It seems to me that the defining point of a fetus' humanity should be it's brain development. Let us simply accept it as axiomatic that it is our brains which allow us to think, and that thinking is the one thing we can do that animals cannot. Exactly how and why the human brain works is beyond the scope of this argument, but in order to think, the basic physical architecture must be in place - trillions of interconnected neurons are required for the brain to function. Large-scale link-up of neurons does not occur until sometime in the seventh month of gestation, and so I conclude that before then, the fetus is not human. It lacks the necessary physical structure to do the one thing humans can that animals cannot.

So if we back that Month Seven mark up a bit, to allow for fetuses that develop a bit faster, we'll get about six months. And, as it happens, this is the same ruling as in Roe v Wade (although for different reasons). To me, that is where the line is drawn - when the fetus has the physical requirements to claim a uniquely human brain. Six months. Before that, whatever it is, it is not human, and as we've seen, that is the only status that is protected by society - merely being alive affords no special privileges or rights, legal or otherwise.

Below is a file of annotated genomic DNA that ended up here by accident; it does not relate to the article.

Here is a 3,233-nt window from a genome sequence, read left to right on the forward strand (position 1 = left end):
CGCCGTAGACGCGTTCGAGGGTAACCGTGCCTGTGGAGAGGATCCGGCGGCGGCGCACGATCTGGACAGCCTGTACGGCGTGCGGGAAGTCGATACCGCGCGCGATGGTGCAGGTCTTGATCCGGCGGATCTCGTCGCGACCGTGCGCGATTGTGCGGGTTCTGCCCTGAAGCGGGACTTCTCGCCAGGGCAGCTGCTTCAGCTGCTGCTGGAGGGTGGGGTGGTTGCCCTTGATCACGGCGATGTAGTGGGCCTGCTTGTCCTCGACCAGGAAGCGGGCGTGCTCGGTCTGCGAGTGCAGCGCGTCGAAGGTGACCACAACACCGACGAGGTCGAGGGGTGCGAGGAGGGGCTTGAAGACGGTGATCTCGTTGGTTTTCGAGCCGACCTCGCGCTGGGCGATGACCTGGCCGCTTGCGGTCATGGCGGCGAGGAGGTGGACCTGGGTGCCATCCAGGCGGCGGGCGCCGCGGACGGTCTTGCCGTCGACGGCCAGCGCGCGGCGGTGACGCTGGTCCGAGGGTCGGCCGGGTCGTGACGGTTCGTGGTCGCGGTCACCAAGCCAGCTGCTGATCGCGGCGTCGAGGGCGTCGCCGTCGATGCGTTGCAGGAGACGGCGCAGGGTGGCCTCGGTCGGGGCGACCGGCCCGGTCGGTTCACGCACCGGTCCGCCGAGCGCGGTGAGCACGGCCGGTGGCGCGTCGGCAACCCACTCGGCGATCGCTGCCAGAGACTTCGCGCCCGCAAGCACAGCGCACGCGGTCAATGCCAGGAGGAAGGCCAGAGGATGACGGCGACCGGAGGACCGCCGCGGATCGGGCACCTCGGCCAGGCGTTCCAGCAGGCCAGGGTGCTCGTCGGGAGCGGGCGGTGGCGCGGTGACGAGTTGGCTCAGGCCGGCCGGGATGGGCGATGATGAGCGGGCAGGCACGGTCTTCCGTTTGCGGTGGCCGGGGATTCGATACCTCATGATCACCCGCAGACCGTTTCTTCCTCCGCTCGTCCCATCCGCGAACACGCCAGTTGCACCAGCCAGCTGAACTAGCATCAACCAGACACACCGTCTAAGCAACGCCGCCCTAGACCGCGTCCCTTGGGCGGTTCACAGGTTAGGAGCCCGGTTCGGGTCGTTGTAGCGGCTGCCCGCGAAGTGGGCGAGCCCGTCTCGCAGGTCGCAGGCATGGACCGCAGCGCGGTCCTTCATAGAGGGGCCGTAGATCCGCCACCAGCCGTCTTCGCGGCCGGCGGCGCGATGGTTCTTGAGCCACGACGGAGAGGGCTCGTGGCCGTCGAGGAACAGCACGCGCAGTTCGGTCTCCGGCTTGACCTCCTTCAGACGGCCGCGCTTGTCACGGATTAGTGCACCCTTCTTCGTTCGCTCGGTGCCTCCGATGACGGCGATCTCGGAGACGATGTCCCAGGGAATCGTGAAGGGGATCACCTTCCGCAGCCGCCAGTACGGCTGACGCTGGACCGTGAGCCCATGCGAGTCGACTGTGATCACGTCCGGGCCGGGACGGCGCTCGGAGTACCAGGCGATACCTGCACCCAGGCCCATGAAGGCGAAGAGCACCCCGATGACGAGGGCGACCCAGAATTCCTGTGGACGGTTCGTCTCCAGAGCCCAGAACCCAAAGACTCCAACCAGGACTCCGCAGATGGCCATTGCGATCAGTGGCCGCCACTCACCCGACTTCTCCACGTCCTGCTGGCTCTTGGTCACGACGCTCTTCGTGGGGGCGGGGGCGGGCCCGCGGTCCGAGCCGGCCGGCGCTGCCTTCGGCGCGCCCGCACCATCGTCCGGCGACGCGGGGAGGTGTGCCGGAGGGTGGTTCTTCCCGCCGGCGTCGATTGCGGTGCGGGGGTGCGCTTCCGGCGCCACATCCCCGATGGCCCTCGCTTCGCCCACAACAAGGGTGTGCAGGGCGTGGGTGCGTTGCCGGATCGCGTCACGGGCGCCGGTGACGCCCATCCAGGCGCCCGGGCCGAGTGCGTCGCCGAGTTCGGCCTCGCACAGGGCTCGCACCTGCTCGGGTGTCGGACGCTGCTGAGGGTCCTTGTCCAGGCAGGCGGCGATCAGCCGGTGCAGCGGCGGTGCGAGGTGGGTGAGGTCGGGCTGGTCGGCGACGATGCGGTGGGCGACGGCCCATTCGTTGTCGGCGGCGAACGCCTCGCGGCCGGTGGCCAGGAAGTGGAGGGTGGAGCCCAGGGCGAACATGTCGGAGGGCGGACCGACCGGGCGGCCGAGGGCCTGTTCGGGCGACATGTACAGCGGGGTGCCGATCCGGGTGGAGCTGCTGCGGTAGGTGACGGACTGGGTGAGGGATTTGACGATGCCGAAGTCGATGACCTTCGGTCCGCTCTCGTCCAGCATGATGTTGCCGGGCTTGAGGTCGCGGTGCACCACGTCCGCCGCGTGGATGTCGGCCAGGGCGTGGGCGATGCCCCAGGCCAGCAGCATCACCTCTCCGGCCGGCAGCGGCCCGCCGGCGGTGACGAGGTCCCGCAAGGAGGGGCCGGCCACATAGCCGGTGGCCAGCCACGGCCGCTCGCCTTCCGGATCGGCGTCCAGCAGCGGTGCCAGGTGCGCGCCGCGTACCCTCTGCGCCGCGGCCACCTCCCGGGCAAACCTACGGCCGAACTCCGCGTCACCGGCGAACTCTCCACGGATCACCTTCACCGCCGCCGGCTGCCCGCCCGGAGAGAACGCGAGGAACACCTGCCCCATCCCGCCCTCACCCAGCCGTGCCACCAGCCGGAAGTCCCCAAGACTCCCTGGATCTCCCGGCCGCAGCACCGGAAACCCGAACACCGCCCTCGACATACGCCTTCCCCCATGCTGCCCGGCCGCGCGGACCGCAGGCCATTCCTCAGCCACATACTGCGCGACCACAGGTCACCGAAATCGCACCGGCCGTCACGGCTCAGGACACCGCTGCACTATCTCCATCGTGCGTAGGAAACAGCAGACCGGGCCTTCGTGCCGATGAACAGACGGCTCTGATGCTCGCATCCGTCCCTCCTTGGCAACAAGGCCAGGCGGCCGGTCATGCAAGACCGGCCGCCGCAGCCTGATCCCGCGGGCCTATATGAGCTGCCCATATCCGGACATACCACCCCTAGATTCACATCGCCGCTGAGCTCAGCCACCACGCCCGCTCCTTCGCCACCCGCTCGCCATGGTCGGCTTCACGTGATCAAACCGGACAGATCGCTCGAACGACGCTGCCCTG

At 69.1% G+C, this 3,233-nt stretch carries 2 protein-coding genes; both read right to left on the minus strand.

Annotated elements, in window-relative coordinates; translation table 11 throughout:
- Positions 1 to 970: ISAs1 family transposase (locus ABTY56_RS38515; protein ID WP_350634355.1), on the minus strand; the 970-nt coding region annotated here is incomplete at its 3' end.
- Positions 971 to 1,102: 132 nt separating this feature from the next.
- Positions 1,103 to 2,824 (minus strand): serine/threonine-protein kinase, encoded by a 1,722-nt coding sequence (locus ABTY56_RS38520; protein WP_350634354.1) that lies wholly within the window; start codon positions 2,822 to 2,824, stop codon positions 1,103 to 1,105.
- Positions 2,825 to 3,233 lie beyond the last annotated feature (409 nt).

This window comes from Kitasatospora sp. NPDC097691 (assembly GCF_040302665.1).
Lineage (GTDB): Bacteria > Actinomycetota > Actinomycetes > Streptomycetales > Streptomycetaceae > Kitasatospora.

A parting thought
The pro-lifers want zero compromise, zero tolerance - just a sweeping, ham-fisted "No Abortions Allowed" rule in place. They assume that anyone who is Pro-Choice is Pro-Abortion, and that is, it seems to me, a major source of the disagreement.

Nobody wants an abortion. Pro-lifers need to understand this. Abortion, even to those who are pro-choice, is generally seen as a last resort, when all other options are infeasible. Pro-choice types, such as myself, would be just fine if there were no abortions - we just want the option to be available.